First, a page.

What We’re Cooking This Week: Cacio e Pepe Cauliflower

The minimalist cheese-and-pepper recipe has exploded in popularity in the past decade.

Cacio e Pepe Cauliflower Photo by Jim Dixon.

Jim Dixon wrote about food for WW for more than 20 years, but these days most of his time is spent at his olive oil-focused specialty food business Wellspent Market. Jim’s always loved to eat, and he encourages his customers to cook by sending them recipes every week through his newsletter. We’re happy to have him back creating some special dishes just for WW readers.

Cacio e pepe, Roman dialect for “cheese and pepper,” has been flavoring pasta for a few thousand years, but it’s become ubiquitous only in the last couple of decades. These days you can find the combination of salty cheese and black pepper on everything from doughnuts to fried rice.

Some say the rapid rise came after the 2012 earthquakes that tumbled thousands of wheels of cheese from their aging racks in the Italian city of Parma, resulting in famous chef Massimo Bottura’s viral recipe for risotto cacio e pepe. Others point to the 2010 Rome episode of Anthony Bourdain’s Travel Channel show No Reservations, where he scarfs down a bowl and says it could be “the greatest thing in the history of the world.”

But cacio e pepe’s popularity is most likely due to the fact that it can make almost anything delicious. Cauliflower, like pasta, a culinary tabula rasa, is another vehicle. If it’s roasted, it works even better. But don’t bother with the fussy directions found in most recipes for “separating the cauliflower into florets.” Just chop it up by setting it stem-down on a cutting board and slicing about 1/2 inch thick, then cut the slices coarsely. Chop the thick core, too; once it’s cooked, nobody will know it’s in there, and it makes up about 25% of the weight of the head.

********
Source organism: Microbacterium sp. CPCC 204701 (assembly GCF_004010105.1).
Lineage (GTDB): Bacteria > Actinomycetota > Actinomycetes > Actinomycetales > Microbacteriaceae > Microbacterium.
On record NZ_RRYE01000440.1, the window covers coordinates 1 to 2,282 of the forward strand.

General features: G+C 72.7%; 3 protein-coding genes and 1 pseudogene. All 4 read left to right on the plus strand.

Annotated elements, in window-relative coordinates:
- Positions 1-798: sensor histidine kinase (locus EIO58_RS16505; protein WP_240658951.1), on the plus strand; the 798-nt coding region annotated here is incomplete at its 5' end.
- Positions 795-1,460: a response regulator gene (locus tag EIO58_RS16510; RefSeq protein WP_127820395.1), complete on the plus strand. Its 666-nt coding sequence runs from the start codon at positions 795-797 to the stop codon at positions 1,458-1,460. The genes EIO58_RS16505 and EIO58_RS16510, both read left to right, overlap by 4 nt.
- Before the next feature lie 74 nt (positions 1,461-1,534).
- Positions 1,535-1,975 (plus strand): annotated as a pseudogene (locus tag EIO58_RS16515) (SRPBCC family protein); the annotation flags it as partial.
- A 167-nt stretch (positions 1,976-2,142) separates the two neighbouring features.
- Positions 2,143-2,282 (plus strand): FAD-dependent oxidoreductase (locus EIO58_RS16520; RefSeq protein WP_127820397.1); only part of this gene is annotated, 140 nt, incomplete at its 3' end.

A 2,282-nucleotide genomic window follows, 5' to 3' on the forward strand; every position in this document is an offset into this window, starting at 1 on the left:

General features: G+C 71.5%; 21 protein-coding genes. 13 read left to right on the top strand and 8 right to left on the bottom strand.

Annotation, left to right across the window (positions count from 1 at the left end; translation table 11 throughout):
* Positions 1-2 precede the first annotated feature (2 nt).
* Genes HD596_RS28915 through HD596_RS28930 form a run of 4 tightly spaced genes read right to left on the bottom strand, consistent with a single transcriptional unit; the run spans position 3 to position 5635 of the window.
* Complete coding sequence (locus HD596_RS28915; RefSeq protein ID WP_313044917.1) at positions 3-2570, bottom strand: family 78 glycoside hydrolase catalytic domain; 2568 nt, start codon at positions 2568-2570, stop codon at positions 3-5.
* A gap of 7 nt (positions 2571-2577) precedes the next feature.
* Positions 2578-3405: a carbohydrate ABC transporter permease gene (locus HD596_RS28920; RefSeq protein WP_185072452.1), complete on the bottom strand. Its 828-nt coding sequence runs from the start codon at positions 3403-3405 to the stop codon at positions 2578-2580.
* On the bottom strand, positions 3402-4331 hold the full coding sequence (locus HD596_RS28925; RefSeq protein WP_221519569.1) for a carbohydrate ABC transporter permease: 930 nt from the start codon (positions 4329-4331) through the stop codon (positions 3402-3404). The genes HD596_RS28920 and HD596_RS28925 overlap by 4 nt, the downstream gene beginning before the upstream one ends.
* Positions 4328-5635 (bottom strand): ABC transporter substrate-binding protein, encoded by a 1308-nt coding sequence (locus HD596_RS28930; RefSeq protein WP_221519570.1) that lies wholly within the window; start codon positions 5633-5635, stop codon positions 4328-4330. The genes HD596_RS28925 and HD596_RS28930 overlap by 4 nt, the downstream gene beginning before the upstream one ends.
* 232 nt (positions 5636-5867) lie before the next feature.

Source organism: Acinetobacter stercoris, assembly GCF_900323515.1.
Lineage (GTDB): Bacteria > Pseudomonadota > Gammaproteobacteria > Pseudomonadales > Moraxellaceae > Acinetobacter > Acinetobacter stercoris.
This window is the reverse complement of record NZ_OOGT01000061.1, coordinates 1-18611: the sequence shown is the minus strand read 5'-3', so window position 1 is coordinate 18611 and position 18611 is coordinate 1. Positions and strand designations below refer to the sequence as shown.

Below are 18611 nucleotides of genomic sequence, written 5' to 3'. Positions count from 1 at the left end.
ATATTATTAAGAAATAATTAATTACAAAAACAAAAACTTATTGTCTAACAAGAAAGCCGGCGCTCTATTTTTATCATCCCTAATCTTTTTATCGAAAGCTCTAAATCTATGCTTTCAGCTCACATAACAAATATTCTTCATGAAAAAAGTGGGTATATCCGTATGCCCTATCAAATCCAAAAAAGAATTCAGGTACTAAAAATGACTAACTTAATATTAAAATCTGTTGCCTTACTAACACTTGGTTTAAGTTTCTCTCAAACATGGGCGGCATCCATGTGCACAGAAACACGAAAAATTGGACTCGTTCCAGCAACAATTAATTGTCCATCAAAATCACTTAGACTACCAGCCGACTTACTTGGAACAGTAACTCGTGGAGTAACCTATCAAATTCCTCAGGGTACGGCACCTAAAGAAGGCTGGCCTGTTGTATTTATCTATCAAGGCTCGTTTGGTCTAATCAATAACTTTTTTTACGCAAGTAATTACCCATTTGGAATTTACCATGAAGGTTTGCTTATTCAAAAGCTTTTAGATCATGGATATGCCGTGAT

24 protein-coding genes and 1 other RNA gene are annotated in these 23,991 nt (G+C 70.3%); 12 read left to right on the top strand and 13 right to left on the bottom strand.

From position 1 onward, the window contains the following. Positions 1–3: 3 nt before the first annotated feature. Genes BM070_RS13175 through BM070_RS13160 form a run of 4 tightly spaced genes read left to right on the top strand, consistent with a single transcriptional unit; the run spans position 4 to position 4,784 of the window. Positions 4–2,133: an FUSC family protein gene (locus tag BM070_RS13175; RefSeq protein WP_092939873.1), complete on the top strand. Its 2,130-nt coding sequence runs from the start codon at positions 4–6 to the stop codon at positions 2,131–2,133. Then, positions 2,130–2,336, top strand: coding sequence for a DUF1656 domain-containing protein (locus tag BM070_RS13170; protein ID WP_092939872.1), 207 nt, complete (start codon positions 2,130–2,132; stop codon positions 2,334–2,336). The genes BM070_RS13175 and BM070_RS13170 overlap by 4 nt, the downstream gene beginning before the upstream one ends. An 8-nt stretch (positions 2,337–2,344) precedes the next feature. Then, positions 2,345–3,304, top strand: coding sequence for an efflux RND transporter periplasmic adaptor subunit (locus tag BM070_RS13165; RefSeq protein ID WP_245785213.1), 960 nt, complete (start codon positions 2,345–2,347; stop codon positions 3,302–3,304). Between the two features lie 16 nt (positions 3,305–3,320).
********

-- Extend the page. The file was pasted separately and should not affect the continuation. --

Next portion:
One last tip: Once roasted, the average head of cauliflower is barely enough for two enthusiastic eaters. Plan accordingly.

Cacio e Pepe Cauliflower

1 cauliflower, coarsely chopped

3 tablespoons extra-virgin olive oil

1 tablespoon freshly ground black pepper

1 teaspoon kosher-style sea salt

1/2 cup grated Pecorino Romano cheese

1/4 cup grated Parmigiano Reggiano cheese

Heat the oven to 400 degrees. Combine olive oil, salt and chopped cauliflower in a large bowl and toss to coat. Spread the mix out on a sheet pan, put it in the oven, and cook, stirring once or twice, for about 45 minutes or until the cauliflower is nicely browned (or on the edge of burnt if that’s how you roll).

Remove the pan from the oven, sprinkle on the cheese and black pepper, and use a couple of spoons to gently mix. Taste and add salt if necessary, then serve immediately.

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